Seminole County commissioner weighs in on truck stop

Seminole County Commissioner Lee Constantine

Seminole County Commissioner Lee Constantine

“This is not about Seminole versus Volusia.”

— Seminole County Commissioner Lee Constantine


Seminole County Commissioner Lee Constantine defends calls to relocate a truck parking area along Interstate 4 in Longwood to a site northward, perhaps in Volusia County.

“At the [Florida] DOT [Department of Transportation], they need to put together a long-term solution,” Constantine told The Beacon, following the newspaper’s publication of an article on the controversy. “I’m in the middle of it. This is in my district. I think they need to have private-public partnership.”

Proposals — or demands — to move the truck rest area have annoyed and angered Volusia County’s leaders and officials in West Volusia cities, and they have gone on record with their opposition. Objections to the relocation of the truck rest area involve fears of large numbers of semi rigs spread over a wide area, the noise of diesel engines in the night and early-morning hours, and fears the truck site would attract drug activity and prostitution.

The issue has come up for discussion in the East Central Florida Regional Planning Council and MetroPlan, the transportation-planning agency that serves the Central Florida region.

Part of the debate involves confusion between a truck parking area and a truck stop. The Longwood site is a rest area along I-4 just north of State Road 434. A truck stop is a complex with a restaurant, hotel, fuel sales and repair services, as well as parking. A truck stop is a private business that may conceivably be developed at or close to an interchange.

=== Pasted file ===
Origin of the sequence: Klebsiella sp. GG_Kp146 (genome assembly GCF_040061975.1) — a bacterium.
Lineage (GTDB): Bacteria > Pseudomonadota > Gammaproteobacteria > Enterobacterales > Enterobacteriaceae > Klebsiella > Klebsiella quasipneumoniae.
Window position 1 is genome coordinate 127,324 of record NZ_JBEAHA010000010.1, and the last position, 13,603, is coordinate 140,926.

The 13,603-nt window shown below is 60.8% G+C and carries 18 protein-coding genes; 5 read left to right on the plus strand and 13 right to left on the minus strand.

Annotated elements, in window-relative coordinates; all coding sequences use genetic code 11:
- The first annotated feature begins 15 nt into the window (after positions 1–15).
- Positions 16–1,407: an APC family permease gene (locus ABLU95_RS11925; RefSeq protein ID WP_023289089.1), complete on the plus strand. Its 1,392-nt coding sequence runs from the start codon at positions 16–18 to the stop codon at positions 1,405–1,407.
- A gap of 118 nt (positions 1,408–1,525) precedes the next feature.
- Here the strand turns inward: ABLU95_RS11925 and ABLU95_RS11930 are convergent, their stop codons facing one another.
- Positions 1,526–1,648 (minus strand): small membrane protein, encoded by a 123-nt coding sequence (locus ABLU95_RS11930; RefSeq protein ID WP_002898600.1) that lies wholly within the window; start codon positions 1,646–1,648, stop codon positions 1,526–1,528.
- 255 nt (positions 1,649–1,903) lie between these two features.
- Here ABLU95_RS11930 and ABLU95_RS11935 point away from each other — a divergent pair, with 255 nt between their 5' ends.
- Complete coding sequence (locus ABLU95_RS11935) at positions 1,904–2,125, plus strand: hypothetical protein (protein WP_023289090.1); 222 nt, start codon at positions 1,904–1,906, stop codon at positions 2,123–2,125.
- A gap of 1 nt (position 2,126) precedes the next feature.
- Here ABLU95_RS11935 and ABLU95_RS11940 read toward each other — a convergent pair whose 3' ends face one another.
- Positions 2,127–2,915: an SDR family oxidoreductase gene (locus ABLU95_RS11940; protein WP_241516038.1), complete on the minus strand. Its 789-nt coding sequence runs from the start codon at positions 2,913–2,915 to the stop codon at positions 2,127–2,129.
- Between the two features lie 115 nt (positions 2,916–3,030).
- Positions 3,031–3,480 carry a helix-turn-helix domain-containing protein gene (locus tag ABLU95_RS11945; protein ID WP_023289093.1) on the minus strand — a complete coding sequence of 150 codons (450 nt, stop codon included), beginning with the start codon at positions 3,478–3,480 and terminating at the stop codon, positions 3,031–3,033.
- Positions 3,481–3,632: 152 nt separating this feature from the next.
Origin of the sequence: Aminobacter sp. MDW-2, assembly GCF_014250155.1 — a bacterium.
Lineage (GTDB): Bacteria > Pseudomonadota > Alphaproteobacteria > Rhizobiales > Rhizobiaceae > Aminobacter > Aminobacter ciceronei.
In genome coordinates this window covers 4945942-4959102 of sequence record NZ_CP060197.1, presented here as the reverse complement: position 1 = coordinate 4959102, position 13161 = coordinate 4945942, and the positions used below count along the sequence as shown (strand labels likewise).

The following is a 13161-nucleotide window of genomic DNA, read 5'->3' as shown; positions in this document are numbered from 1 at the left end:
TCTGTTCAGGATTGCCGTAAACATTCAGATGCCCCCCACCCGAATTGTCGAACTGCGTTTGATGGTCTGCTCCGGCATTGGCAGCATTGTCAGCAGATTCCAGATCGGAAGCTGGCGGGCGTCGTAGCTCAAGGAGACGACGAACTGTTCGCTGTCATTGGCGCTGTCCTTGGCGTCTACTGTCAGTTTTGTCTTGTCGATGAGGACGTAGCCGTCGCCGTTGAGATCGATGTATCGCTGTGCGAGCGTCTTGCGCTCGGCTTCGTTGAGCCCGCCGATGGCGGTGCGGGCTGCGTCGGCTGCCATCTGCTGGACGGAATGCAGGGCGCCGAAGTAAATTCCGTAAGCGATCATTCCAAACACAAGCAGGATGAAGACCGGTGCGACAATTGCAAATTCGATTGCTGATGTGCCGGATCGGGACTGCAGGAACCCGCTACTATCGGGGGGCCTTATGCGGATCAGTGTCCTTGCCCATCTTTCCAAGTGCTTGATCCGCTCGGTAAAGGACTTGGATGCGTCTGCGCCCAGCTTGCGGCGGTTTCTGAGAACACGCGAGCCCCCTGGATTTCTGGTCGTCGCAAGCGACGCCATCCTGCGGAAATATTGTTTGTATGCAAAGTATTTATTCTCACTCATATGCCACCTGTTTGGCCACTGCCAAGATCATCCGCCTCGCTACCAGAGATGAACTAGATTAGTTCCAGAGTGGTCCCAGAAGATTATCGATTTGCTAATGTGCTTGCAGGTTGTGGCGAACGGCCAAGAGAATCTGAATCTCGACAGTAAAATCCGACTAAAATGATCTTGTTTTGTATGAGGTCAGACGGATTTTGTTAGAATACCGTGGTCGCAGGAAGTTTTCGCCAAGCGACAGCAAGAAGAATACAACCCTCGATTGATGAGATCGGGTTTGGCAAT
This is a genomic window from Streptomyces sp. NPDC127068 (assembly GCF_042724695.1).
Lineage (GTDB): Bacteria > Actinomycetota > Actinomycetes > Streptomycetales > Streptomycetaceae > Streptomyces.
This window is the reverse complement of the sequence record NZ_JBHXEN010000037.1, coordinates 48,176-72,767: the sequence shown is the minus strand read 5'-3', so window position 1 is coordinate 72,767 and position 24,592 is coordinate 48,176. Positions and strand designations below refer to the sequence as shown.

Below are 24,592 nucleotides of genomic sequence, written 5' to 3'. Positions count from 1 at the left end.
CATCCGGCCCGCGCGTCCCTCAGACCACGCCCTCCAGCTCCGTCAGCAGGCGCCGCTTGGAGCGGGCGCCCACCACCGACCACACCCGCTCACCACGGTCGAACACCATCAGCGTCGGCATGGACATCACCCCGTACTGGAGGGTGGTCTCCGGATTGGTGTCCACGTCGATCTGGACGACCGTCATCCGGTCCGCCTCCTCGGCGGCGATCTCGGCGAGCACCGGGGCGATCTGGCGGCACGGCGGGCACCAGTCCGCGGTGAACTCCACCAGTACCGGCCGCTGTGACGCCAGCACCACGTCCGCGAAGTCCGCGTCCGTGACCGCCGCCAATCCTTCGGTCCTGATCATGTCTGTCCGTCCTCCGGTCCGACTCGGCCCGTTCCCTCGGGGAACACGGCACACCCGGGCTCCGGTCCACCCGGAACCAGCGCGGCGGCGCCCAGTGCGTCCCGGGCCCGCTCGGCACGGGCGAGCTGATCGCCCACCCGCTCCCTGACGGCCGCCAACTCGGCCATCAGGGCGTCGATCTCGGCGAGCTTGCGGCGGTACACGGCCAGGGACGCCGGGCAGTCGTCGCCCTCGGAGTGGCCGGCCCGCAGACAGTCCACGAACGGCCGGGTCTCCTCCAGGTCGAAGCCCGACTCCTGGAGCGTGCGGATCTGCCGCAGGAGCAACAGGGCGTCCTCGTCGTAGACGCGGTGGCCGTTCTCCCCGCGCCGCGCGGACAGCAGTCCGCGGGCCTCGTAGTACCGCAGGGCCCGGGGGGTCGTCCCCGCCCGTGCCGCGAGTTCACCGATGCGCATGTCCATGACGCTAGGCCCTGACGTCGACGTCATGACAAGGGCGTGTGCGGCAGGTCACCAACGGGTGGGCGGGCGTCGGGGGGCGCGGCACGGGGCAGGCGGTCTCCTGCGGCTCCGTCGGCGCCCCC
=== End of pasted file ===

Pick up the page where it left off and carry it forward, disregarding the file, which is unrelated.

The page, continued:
The ”private-public partnership” Constantine mentioned would involve an agreement between a truck-stop owner and the FDOT.

In any event, Constantine says, the Longwood truck parking site, which has been there for about 40 years, should be moved because it is no longer suitable for the area.

“Regardless of whether this should have been built there, the area has redeveloped,” he noted, referring to the neighborhoods and shopping centers nearby. “We here in Seminole County believe it is in the wrong location. This is not about Seminole versus Volusia.”

Constantine even suggested Flagler County, served by a long stretch of Interstate 95 and relatively close to I-4, may be a good place for a truck stop.

- Al Everson,

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